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by Ron Cruger
The closet
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        “Please pass the potatoes.”
        “Sure, honey, here you go.
        “Thanks, dad.”
        It was a dinner just like all the other dinners they had shared. Mom cooked, dad sat in his recliner reading, Jeanine, the devoted daughter, sat on the couch, reading a magazine. Mom would say, “Come and get it,” and dad and Jeanine would rise and walk to the same chairs they had sat in almost every day of their lives.
        Dinner was a time for family. Each missed the elder sister, Nicole. She had gone and gotten married two years ago. Nicole and her husband had moved to Boston to be closer to the husband’s family. Dad, mom and Jeanine missed Nicole. They had never said anything, but they objected to her and her husband, Ned, leaving Brooklyn. After all, this had been the family home since 1951, when dad and mom bought the small, two bedroom, one bath house for twelve thousand dollars. Each missed Nicole. She was pretty, bright and funny. Ned was lucky to have her.
        Jeanine was pretty too. Not quite as funny as Nicole, but she had a good sense of humor.
        Jeanine was two inches taller than Nicole, broader through the shoulders and slightly larger in her breast size.
        Both had auburn hair, although Jeanine always wore her hair cut shorter. Her father always wondered why she didn’t let her hair grow out.
        Her dad never said anything, but wondered why Jeanine frequently wore slacks and a jacket to work. Even on weekends Jeanine shunned the short dresses that girls were wearing now, but he never said anything, he just thought, “That’s how girls are nowadays I guess.”
        Dinner tonight was lamb. Mom knew it was Jeanine’s favorite dish.
        “Thanks for making the lamb, mom.”
        “My pleasure, honey. I know how much you like it.”
        Dad added, “I love it too. We’re lucky we like the same things.”
        Jeanine thought for a moment then placed her fork next to her plate and looked at her mother then her father directly. She knew what she was about to tell them would change all of their lives forever.
        “Mom, dad, I have a girlfriend.”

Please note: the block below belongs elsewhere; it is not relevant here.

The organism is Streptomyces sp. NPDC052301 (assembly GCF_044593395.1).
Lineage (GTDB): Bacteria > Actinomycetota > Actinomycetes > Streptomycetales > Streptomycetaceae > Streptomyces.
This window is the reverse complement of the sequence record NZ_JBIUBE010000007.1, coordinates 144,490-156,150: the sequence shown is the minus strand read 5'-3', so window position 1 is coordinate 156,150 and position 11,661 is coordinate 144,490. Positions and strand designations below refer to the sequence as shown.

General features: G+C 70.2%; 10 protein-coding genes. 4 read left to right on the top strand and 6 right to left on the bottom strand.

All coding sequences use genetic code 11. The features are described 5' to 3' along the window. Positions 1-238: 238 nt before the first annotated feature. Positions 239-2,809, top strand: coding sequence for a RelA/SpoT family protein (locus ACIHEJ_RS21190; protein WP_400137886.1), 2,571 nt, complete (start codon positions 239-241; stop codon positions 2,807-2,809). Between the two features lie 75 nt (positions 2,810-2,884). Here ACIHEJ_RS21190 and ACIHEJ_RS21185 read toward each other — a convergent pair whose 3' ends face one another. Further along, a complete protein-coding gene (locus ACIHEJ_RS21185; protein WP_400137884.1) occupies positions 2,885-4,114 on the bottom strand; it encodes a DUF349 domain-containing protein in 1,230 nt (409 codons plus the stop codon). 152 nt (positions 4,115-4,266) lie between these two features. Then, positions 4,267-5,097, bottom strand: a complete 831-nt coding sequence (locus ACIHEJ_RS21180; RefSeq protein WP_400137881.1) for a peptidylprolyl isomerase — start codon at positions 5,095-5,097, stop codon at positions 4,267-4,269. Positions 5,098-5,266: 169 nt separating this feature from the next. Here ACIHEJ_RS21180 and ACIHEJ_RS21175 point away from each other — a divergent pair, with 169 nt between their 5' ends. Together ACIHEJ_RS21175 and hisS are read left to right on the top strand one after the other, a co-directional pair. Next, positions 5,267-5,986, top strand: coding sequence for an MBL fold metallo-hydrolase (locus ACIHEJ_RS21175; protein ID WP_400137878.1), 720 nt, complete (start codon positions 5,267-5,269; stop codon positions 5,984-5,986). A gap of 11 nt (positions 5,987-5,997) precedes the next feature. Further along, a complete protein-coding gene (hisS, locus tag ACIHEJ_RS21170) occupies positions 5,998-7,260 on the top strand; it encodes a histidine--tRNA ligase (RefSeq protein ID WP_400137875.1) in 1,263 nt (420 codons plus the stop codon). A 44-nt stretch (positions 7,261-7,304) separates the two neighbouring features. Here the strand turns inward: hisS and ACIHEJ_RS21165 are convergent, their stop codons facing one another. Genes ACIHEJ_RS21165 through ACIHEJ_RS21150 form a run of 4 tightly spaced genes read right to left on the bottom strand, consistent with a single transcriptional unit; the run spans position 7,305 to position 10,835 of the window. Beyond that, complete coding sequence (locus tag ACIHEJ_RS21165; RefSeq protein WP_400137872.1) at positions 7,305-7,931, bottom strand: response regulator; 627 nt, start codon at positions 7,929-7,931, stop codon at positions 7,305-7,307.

Her mother answered, “That’s so nice, dear. Your father and I were wondering if you had any friends.”
        “Mom, dad, my girlfriend’s name is Charlene, we work together at the ad agency. We’re going to get an apartment together.”
         Jeanine’s father put his fork down and took a deep breath.
        “Honey, we knew this day would come. It’s okay. You know we’ll miss you, but this day had to come. We love you and we understand.”
        “I don’t think you do, not yet. Charlene and I love each other and want to live together.”
        Mom was silent for a moment, then said, “We don’t understand, dear.”
        “Maybe I should have told you a long time ago, but…I’m a lesbian. Charlene and I are a couple and we hope to someday get married.”
        There was silence. Mom and dad stared blankly at each other, not knowing what to say.
        “I know this is a shock. I think I’ve been this way my whole life, but I wasn’t sure what to do with my feelings, my thoughts, my desires. Now I know for sure. This is what I want. I hope you’ll support me.”
        “But honey, maybe this is something that will go away, you know, just pass and then you’ll be normal.”
        “This is normal, dad. This is what I am. Way back, in high school, when I went to the senior prom with David from up the street, I wasn’t comfortable. When I was a junior I had a mad crush on Deana from my English class. I was confused about my feelings, but that’s how I felt. Even in college I had these feelings, but I couldn’t express them. I’ve never been totally happy keeping this lie. It’s been difficult, but telling you now, I feel better.”
        “But, honey. Maybe this is just a mood and it will pass. Maybe you could see a doctor, they do wonderful things nowadays. Maybe you’re just lonely.”
        “Mom, I’m a lesbian. I was when I was born, I am one today, I will always be a lesbian. That’s what I am. It’s okay.”
        “Dear, are you sure you want to choose this way of life. It’s so difficult. People talk, our friends and neighbors, what will they think of you, of us?”
        “Dad, I didn’t choose. This is how I was born. I’m happy being this way. I know it will be difficult at times because of the way society is today, but maybe someday things will change and people will be more understanding. This is the way I want to live. I’m sure.”
        “We need some time to think about this, dear. Have you told anyone else?”
        “Sure, some of my friends at work know. People at the club I go to know for sure. Charlene and I go there together to dance and have fun.”
        “You two go out in public together?”
        “Sure, dad. We love each other, it’s nothing to be ashamed of.”
         “You’ve met Charlene, you’ve both told me how much you like her. Well, I love her and want to spend the rest of my life with her. Someday we want to bring children into our relationship.”
        “Oh, honey. Are you sure? Maybe Dr. Phillips can help you. Maybe there’s a pill or something.”
        “Mom, I know this hasn’t been easy for you and dad. There is no pill. This is what I am. I hope your love for me will always be there. Having you accept me will make all of this just perfect. I’m happier than I’ve ever been in my whole life. For the first time I am myself. This is the real me.”
        Dad reached across the table to hold his wife’s hand. Tears were falling from her eyes. Dad’s lips quivered.
Across the table from them Jeanine looked down at the cold lamb.
        More than anything she wanted to be with her Charlene.